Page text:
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Northern Ireland-Related Terrorism: ISC Report

Volume 681: debated on Monday 5 October 2020

The Intelligence and Security Committee of Parliament has today laid before Parliament a report of the former Committee on Northern Ireland-related terrorism, looking at the key challenges faced by MI5 and others in tackling the threat posed by dissident republican (DR) groups in Northern Ireland.

The current security situation in Northern Ireland (NI) is in no way comparable to the troubles. However, DR and loyalist paramilitary groups continue to be a feature of life and the threat in NI from DR groups remains unchanged at severe, meaning an attack is highly likely. DRs reject the 1998 Belfast agreement and consider the use of violence a legitimate tool. Despite significant pressure from the police and security forces, demonstrated by the recent arrests targeting the New IRA, the terrorist threat they pose is enduring, and there remains a minority who aim to destabilise the peace process, harming communities across NI.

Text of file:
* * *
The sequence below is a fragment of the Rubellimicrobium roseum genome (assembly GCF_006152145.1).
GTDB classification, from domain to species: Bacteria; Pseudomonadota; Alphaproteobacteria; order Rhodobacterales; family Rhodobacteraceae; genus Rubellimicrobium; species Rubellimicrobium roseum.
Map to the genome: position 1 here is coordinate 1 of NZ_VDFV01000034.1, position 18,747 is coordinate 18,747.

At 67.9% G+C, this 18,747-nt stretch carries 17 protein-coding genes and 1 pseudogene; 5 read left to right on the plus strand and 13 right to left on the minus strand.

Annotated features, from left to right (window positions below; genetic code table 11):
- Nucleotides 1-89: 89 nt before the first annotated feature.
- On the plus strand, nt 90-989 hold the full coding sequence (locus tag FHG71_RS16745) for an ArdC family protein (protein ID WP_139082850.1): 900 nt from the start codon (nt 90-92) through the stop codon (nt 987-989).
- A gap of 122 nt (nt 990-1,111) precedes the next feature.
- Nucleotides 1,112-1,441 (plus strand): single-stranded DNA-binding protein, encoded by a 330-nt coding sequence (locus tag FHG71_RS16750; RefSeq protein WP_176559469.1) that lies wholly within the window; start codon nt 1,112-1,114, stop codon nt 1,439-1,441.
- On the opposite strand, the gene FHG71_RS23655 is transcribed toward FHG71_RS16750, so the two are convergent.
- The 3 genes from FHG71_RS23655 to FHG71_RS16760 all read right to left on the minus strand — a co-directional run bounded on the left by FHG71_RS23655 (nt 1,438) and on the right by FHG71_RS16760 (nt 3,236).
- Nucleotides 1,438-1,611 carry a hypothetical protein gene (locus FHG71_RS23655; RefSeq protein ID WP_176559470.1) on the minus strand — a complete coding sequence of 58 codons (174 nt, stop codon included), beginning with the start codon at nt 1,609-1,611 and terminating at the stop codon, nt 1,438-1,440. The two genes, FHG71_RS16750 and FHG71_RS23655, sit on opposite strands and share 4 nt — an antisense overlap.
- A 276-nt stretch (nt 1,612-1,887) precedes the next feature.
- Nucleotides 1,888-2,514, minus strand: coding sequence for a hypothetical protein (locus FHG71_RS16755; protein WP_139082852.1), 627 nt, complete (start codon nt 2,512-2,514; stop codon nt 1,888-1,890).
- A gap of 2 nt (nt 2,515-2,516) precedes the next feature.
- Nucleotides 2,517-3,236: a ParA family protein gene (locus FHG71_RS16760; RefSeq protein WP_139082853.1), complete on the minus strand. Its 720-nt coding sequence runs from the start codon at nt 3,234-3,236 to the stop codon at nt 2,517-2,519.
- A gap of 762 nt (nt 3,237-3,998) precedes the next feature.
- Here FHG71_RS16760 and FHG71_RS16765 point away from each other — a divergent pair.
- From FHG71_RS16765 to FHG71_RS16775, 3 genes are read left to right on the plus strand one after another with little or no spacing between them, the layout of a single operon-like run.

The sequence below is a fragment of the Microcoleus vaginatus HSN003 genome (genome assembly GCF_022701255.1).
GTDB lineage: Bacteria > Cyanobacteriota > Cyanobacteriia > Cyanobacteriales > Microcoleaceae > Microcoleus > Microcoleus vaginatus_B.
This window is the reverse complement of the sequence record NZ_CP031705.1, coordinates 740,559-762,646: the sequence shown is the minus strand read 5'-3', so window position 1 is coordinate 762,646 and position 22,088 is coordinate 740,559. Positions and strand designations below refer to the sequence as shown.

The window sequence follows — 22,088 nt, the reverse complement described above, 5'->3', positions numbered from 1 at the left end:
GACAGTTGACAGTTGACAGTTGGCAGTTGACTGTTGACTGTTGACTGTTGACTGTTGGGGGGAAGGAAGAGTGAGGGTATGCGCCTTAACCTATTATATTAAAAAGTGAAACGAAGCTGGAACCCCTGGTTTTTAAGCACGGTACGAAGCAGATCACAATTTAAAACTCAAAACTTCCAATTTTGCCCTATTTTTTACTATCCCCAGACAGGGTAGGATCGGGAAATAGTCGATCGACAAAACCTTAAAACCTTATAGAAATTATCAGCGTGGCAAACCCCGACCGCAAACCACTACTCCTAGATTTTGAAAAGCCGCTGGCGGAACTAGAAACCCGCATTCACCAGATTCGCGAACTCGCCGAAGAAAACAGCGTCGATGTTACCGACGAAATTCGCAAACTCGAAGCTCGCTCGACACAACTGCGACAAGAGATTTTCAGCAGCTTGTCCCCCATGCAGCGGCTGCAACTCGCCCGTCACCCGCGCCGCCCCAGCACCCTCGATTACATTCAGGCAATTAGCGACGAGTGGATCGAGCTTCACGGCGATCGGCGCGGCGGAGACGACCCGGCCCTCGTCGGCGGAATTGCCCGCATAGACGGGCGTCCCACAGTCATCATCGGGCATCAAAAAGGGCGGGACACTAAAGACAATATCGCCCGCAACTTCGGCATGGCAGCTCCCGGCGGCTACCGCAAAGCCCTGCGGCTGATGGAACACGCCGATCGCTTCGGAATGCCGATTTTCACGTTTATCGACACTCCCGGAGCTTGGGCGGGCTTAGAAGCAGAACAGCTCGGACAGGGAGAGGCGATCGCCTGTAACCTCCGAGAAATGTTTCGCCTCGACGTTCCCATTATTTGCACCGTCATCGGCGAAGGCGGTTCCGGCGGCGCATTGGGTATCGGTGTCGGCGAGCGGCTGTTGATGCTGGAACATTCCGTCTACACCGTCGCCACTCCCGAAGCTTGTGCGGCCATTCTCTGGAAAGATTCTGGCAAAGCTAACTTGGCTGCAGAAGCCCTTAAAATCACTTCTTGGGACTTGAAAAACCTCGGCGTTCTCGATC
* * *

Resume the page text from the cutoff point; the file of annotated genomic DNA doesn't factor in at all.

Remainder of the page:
The DR threat is, however, just one part of the wider security picture in NI. The lines are often blurred between those involved in terrorist activity, paramilitary activity, and organised crime. In one way or another, these groups exert control over and exploit those communities for their own criminal ends. To achieve lasting peace in NI these threats cannot be dealt with in isolation.

The Government welcome the Committee’s conclusions on the importance of covert human intelligence sources (CHIS) and in particular the strong endorsement that it is sometimes necessary to authorise CHIS to participate in criminal conduct. This is a long-standing tactic which is vital for national security and the prevention and detection of crime. The Covert Human Intelligence Sources (Criminal Conduct) Bill introduced to Parliament on 24 September, and which has its Second Reading in the House of Commons today, provides an express power for the authorisation of criminal conduct, providing certainty to public authorities using this critical tool. The Bill makes clear that a criminal conduct authorisation can only be authorised where strictly necessary and proportionate to do so, and is subject to robust oversight including by the Investigatory Powers Commissioner.

I welcome this report and thank the Committee for the work that has gone into it. The Government will consider the report in full and respond formally in due course.